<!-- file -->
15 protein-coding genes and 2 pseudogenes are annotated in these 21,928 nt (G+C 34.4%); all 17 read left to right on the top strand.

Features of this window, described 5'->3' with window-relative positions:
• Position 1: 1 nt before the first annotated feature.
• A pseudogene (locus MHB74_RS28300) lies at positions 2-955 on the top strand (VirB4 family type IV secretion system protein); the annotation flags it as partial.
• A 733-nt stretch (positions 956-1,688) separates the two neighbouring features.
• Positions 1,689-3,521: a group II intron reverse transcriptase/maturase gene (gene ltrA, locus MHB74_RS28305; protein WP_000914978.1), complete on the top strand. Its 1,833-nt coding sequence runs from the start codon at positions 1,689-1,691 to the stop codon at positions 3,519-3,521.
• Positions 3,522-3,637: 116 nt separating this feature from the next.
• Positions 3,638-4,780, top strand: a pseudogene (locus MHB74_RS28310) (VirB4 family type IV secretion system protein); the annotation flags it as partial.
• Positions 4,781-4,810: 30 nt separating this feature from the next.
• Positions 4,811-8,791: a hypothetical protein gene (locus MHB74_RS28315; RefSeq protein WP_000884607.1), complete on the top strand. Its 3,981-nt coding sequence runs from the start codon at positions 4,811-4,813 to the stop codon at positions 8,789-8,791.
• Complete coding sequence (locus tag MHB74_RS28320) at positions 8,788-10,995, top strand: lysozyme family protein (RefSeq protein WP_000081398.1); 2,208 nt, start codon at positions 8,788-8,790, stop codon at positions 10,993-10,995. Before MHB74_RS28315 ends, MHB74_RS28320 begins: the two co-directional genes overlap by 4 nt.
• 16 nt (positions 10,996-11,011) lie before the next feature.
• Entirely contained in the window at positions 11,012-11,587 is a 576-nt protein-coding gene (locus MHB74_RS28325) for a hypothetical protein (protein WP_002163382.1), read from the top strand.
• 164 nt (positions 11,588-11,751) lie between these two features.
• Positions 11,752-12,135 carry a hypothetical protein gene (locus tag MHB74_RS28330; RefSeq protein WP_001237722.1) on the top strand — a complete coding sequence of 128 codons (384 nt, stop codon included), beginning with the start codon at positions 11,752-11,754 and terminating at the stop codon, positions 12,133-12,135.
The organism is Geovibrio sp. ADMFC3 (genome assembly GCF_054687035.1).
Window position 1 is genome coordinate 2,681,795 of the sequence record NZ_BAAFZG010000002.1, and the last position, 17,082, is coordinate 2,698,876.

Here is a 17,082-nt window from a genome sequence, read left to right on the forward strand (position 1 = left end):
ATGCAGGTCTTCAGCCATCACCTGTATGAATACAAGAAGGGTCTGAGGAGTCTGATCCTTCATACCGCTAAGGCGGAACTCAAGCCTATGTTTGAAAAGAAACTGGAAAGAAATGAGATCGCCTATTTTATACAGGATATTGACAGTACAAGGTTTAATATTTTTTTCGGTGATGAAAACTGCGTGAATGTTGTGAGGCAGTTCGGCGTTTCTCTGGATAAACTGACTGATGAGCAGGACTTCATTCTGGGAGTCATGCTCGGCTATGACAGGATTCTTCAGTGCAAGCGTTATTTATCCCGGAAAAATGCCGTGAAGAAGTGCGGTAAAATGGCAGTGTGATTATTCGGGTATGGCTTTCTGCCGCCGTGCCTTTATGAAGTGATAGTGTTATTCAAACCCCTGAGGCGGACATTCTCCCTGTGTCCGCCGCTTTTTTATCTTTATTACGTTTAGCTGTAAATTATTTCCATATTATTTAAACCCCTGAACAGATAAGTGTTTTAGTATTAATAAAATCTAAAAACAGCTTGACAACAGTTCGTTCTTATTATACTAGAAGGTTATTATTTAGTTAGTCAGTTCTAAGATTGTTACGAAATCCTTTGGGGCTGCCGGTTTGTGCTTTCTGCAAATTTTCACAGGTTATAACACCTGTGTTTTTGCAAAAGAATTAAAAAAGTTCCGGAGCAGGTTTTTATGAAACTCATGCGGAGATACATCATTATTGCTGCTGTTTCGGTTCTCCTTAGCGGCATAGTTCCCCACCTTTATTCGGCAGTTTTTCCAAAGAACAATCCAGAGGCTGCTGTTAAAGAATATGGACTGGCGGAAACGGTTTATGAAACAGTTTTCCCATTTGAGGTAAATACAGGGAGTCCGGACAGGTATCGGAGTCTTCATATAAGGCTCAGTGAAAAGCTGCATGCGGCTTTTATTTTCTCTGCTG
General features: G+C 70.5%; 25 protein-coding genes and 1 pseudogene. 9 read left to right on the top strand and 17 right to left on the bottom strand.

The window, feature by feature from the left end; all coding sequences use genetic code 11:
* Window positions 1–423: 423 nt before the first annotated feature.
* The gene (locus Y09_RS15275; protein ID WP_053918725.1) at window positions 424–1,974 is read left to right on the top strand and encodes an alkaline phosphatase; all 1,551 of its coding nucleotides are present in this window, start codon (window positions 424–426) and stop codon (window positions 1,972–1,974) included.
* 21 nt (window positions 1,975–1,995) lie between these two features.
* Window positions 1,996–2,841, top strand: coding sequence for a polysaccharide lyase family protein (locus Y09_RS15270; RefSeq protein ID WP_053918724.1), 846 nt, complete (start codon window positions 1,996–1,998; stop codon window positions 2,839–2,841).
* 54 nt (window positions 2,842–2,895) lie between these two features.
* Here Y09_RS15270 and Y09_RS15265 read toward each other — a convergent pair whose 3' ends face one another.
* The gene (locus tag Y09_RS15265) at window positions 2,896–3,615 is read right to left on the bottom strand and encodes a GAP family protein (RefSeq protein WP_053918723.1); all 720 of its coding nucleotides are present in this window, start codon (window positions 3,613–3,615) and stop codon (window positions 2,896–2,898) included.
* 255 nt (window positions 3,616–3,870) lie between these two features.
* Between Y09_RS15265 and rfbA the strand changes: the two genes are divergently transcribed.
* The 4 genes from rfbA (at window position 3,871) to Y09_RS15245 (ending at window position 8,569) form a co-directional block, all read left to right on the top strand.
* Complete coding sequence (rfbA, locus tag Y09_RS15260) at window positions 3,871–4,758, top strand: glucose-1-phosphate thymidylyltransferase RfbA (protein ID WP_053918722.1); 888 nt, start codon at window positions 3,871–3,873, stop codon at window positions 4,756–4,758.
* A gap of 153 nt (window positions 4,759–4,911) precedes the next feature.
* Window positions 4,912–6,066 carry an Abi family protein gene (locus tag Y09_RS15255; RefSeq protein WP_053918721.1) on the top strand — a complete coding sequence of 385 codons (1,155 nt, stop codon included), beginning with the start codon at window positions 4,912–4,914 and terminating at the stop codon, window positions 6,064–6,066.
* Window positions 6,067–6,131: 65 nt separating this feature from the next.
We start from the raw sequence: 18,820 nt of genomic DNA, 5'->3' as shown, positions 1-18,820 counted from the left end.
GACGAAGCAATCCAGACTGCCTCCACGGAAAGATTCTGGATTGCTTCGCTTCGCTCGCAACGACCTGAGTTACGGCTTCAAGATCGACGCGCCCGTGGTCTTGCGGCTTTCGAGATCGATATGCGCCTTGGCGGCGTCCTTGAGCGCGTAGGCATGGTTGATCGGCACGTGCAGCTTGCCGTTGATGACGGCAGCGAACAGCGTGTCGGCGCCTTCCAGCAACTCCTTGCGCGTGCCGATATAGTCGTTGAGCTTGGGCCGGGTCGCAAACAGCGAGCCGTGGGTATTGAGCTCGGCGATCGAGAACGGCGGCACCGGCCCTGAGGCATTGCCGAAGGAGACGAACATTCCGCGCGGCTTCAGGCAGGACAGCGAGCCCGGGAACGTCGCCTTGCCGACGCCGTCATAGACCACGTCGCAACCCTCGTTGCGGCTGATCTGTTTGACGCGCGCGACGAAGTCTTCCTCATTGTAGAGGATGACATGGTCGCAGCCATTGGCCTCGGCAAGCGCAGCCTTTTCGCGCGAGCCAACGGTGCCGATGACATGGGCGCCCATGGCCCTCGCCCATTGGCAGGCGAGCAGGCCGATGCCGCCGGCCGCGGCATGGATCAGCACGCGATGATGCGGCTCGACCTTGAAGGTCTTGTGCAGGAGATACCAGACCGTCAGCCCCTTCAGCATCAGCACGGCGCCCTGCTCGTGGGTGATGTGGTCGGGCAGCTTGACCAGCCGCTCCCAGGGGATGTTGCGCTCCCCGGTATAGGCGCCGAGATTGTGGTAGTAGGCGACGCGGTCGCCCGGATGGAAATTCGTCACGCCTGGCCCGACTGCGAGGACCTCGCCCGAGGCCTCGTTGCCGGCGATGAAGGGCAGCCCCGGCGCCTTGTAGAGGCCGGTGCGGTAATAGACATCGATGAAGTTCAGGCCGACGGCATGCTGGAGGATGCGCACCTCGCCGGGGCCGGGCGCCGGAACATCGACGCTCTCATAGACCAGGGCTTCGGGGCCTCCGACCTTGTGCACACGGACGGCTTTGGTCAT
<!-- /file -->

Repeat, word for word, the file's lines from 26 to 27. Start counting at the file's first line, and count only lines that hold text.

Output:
* 54 nt (window positions 2,842–2,895) lie between these two features.
* Here Y09_RS15270 and Y09_RS15265 read toward each other — a convergent pair whose 3' ends face one another.